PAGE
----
• To me, sci-fi was a refuge from a grey dull world. There used to be positive sci-fi but lately it seems everything converges to dark dystopia.

        Long time ago I watched a version of ‘Dune’ on TV, and promised myself I’ll search for it later on but never got around to. Can’t remember the ‘Dorsai’, probably haven’t read it when I could still read. Now I can only afford to watch movies – reading is too hard on my bad eyes.

      • Sorry to hear about your eyes. Is there nothing you do? I will probably have to be operated for cataracts sooner or later, but I understand it works well.
        Now the Scifi I read is old stuff. 60’s to 80’s at the most.

      • Thanks. C’est la vie. I try to stay away from the medical system. Once they catch you they won’t let go. I do wear glasses (from the flea market) for close distance, but they put too much strain on the eyes after a while even when reading the notebook screen at a decent distance. Reading books would do much worse.

        I used to read sci-fi as a child but we didn’t have too many choices back then. I do remember Asimov but that’s all, I was too little and my memory is bad, as you know.
        Later on I switched to movies and that was it.

      • You’re right, but flea (!) market glasses? You sound just like my brother. 😉 Bad glasses can be worse. Trust me I’ve worn glasses since I was 14. Eyes are too important to take lightly. I do – respectfully – suggest you go see an ophtalmologist. You may have cataracts and don’t know it… Think about it. 😉
        (Asimov was a good reference)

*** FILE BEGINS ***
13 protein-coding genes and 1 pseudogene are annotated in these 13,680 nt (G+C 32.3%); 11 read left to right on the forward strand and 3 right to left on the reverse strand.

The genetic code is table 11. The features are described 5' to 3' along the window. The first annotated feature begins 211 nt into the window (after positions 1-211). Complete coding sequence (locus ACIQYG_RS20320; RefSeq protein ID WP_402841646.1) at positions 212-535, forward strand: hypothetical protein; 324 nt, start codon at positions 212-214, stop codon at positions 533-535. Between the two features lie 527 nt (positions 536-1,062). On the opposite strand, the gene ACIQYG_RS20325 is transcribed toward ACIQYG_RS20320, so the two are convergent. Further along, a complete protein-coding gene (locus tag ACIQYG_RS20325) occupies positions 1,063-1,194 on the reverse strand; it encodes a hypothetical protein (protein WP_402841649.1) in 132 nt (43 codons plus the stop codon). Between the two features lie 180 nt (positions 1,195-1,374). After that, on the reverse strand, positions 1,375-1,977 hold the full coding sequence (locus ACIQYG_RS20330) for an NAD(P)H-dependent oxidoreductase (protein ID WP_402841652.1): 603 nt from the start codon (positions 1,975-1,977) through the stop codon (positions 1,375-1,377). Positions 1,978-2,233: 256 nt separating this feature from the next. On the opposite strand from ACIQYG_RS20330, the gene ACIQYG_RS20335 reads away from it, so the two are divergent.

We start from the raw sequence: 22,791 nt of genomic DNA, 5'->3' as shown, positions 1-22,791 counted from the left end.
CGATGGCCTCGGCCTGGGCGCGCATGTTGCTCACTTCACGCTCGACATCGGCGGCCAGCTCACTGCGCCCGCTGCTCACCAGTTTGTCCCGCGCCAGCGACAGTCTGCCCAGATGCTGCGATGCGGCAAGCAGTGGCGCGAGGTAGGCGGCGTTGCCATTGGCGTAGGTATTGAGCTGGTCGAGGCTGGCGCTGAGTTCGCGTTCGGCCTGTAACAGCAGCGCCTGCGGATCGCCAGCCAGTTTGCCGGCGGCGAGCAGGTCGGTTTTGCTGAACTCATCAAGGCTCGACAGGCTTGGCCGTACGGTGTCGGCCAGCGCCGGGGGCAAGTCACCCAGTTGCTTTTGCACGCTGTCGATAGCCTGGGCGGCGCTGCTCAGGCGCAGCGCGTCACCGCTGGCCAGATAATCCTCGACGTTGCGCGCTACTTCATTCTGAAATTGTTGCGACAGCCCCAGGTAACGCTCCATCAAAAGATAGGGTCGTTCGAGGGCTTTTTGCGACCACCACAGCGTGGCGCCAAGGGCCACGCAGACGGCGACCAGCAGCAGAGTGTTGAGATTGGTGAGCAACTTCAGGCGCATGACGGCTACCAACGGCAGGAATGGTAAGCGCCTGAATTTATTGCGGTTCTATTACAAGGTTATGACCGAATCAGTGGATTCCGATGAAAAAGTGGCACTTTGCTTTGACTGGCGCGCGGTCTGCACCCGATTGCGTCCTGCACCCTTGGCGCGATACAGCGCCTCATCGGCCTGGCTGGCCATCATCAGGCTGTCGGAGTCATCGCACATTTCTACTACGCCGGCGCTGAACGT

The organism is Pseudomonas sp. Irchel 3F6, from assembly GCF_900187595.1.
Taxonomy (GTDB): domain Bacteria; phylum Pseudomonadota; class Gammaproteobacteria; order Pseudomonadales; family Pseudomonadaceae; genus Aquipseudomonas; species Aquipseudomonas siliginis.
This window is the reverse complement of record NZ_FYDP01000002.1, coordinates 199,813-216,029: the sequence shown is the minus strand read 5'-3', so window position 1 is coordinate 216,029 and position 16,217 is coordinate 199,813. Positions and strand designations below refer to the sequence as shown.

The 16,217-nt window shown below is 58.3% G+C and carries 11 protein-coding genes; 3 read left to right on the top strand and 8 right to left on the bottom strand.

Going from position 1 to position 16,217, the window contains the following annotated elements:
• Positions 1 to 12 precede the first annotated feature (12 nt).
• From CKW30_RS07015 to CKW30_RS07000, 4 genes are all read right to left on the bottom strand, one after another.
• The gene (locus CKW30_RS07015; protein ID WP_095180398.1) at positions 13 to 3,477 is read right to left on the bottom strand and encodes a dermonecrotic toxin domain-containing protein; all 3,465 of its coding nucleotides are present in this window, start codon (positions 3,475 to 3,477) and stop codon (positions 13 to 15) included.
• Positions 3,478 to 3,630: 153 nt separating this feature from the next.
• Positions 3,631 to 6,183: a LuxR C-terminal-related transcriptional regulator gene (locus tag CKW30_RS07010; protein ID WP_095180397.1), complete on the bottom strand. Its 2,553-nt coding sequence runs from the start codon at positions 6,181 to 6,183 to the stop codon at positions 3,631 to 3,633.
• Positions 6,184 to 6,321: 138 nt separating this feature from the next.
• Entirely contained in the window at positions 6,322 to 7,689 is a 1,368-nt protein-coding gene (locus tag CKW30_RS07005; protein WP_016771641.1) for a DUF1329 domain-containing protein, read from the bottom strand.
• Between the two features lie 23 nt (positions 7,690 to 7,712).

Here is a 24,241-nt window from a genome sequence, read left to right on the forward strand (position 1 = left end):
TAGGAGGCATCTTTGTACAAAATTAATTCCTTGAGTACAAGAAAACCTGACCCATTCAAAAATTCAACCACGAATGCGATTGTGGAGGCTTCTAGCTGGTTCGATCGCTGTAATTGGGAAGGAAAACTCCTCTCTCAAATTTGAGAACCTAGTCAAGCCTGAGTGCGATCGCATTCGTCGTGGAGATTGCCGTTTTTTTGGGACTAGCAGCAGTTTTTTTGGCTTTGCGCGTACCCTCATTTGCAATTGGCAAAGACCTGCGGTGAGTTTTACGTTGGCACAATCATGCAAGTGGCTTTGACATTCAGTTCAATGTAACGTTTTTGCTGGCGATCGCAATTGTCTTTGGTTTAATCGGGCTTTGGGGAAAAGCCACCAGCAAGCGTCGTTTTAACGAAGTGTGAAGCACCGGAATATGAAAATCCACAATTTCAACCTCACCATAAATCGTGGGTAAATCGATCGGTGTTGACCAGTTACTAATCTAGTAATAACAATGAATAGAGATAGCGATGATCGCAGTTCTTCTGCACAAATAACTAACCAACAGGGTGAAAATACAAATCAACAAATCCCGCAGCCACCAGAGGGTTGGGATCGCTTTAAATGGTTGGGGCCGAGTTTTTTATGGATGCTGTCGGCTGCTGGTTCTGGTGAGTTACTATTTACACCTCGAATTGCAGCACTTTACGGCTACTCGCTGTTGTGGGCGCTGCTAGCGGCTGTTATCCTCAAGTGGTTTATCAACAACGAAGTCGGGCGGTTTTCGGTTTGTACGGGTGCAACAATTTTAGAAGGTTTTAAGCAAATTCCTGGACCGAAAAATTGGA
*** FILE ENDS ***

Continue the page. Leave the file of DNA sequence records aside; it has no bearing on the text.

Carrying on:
• I may have too many “defects” to start caring (and wasting money I don’t have) now. Plus a friend of mine just told me yesterday that he recently had a cataracts surgery and now his vision is worst than before. I’d rather not take chances.

      • Well, we live in different worlds, there’s a truckload of surgeons with different range of skills, and there’s good or bad luck governing the individual undergoing the surgery. So everything goes… and then rien ne va plus.

        I’m glad your brother got everything right. Hopefully you will too if/when time comes.

  2. I think Picasso did a good job with his portrait of Dora Maar. The contemplativeness of her eyes and mouth. I wonder what the taxi drivers must have thought of the puppy young French brat with his camera. Is the red béret gal Dora Maar revisited? 🙂 Great post!

    • Dankje wel. 🙂 As a matter of fact the portrait of Dora Maar (he made several) had long been one of my favourite Picasso works. I’m glad this expo completed a huge part of the story. She was a very interesting woman.
      And yes, the Berlin taxi drivers must have wondered who that brat was. Tot ziens.

  3. These (with Paris #1) are gorgeous love letter to the rich diversity of Paris, thank you. I also had no idea about Dora Maar beyond her connection to Picasso – how we continue to connect women to the men they are with…

    • Hi Libre. You’re right. My Paris posts are love letters to Paris. (Despite my chagrin at the sorry state the city can be in places). And yes, you’ve touched the very point. Dora Maar was a full blown artist before she met Picasso. And he basically destroyed her. Made her stop photography where she was very good to take up painting where he was the master… Then dumped her.
      Hope all is well with you? And that the summer in Lancashire was pleasant. (Thought of you when I saw Arthus-Bertrand’s photograph). Cheers.

  4. Dora Maar was a great photographer. Thanks for sharing those photos. As for the street photo, I wonder if the car windows light up like a lamp at night! That would be cool, Rebecca

      • No significance of any kind, historic or otherwise. Just a twisted conception of art by politicos. Or maybe the artist is a relation or a friend of somebody? Meanwhile Paris streets are filthy… And not much money spent on that. 😉

      • Just the way it is. I live in one of the most corrupt continents on earth. But still, though things are not as bad there, I have hear enough testimonials of covert corruption in France to last me for a lifetime. Likewise in the US. Why do you think politicos always run for office? Money. Have you ever seen a “poor” US Senator?